A group trying to force a public vote on the city's plan to subsidize a new downtown Kings arena has fallen short in its push for a special election this year and will instead aim for the June 2014 ballot.
Sacramento Taxpayers Opposed to Pork said Monday that efforts to collect signatures from Sacramento residents who want the public vote is going well, but that the group was unable to gather enough signatures before Monday's deadline to force a special election.
Instead, the group now has until Dec. 16 to file 22,000 valid signatures from registered city voters.
"We have a ways to go, but we also have a longer period of time," said James Cathcart, one of the group's founders. "We wouldn't be collecting if we didn't think we'd make it for next June."
The group, also known as STOP, wants the public to vote on the City Council's approval of $258 million in public subsidies to the $448 million arena planned for Downtown Plaza. Most of the public money for the arena would come from revenue bonds backed by downtown parking operations.
Cathcart and fellow activist Julian Camacho launched the campaign to force an arena vote last month. Cathcart said the group is using volunteers and paid signature gatherers.
"We've had a tremendous response, but that's no surprise," said Cathcart, adding that the group has found that even some supporters of the arena project want to vote on the matter.
In the meantime, a group has formed to try to block STOP's efforts.
Business advocates Region Builders and Crown Downtown, a Kings fans group, have started showing up near places where STOP is collecting signatures. The group which has a website called downtownarena.org is trying to persuade voters not to sign STOP's petitions.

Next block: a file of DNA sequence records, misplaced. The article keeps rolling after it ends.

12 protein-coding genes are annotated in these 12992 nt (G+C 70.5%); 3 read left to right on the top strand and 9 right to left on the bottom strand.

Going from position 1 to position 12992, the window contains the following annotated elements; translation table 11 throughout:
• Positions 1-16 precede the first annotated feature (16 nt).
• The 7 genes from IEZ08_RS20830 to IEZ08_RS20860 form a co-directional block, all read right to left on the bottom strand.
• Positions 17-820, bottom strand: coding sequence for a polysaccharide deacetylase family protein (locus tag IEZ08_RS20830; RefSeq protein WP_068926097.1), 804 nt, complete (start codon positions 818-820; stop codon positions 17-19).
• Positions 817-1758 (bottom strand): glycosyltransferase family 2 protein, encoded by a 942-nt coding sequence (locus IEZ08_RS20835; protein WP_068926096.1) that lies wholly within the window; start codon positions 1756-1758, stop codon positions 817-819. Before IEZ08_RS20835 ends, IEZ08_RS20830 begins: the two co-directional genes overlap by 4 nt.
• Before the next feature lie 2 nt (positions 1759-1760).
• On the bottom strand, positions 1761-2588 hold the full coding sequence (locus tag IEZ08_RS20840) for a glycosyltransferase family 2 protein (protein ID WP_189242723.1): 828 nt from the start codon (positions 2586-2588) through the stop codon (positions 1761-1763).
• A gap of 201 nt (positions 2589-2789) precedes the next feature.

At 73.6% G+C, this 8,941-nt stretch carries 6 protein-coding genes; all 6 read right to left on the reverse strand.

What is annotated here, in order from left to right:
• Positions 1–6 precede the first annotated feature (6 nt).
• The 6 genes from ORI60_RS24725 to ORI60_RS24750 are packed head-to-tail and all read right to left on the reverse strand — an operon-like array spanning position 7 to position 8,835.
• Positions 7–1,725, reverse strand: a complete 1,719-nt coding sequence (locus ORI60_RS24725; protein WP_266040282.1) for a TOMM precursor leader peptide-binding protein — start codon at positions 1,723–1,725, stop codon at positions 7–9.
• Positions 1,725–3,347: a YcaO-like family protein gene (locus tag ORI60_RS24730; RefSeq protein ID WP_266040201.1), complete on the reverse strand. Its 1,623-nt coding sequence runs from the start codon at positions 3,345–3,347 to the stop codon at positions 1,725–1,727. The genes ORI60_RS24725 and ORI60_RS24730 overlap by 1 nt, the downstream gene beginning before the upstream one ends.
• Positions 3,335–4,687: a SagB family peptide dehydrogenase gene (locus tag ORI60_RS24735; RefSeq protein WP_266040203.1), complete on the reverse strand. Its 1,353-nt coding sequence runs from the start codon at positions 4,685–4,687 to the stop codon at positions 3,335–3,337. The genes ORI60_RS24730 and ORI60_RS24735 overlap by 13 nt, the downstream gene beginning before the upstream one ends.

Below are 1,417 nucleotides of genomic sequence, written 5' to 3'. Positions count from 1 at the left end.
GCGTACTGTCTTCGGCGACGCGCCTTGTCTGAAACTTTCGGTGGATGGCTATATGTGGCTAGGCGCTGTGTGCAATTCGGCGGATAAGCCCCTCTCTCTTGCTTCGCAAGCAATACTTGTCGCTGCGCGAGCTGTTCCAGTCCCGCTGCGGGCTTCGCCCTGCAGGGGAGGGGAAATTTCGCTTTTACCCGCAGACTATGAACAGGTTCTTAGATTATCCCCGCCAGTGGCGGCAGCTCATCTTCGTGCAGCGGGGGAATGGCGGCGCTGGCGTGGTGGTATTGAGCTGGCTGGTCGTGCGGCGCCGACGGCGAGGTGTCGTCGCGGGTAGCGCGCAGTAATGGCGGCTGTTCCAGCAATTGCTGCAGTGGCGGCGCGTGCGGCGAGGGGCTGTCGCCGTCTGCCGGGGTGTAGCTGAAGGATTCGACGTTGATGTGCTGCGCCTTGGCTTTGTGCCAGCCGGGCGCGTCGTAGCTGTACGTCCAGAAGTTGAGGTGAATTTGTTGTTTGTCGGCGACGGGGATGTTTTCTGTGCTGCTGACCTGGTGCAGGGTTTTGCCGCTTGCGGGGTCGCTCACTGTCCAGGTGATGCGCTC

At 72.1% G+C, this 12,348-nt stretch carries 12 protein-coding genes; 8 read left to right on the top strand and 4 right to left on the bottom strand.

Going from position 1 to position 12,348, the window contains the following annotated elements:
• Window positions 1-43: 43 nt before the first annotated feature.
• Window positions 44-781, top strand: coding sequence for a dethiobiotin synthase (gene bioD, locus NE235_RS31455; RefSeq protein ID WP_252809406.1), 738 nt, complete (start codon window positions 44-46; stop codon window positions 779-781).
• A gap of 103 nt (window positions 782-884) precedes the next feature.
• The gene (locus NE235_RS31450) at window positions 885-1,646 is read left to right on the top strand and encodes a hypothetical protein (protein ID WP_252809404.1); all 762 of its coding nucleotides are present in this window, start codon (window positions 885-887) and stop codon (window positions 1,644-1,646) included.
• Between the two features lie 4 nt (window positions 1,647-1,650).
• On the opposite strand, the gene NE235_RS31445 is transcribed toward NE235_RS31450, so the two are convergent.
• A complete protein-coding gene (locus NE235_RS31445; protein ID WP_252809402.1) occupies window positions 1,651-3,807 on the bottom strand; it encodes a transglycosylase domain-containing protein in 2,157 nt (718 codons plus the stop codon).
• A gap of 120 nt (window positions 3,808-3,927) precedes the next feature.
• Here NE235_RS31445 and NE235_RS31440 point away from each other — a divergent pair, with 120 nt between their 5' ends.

"It's easy to second-guess decisions after they've been made, but we have to keep our Kings," said Josh Wood of Region Builders. "We don't want the effort of a very small group of people to stop the progress that the city has made."
The city of Sacramento is several weeks into an environmental review of the arena project. That process should be completed next year. The council would approve the final financing plan for the project after that.
So far, the Sacramento City Council has set aside $6.5 million of the eventual city contribution to pay for a team of legal, financial and design consultants, as well as construction costs.
Vivek Ranadive, leader of the group that now owns the Kings, is shooting to open the new arena in time for the 2016-17 season. NBA Commissioner David Stern has said that if the arena is not built by 2017, the league has the option of pulling the Kings out of Sacramento and arranging for the team's sale to new owners.